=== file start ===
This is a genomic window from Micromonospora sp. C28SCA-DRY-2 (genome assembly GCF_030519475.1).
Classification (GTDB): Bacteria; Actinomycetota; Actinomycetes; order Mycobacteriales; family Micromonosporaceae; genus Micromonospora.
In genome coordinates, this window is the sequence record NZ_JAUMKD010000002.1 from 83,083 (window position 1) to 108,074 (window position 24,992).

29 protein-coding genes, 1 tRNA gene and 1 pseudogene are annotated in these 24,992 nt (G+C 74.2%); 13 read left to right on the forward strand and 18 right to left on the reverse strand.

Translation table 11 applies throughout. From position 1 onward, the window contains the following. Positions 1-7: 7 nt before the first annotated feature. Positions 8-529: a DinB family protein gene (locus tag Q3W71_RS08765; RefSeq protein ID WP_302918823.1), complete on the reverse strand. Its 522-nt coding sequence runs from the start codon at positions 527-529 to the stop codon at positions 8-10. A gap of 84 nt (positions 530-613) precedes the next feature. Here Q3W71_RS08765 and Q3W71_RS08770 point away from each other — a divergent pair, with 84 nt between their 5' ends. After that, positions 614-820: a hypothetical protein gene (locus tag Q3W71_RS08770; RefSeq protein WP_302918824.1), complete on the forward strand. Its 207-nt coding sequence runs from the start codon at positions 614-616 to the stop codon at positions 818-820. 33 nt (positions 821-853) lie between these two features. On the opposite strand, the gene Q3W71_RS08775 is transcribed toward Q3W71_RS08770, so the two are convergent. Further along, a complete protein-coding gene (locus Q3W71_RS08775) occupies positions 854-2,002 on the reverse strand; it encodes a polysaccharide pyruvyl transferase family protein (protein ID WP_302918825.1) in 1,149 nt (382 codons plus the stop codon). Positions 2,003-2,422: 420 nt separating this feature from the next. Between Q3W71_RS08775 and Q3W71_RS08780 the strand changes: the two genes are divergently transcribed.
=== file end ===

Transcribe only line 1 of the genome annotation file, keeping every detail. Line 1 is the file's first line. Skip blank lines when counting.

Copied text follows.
This is a genomic window from Micromonospora sp. C28SCA-DRY-2 (genome assembly GCF_030519475.1).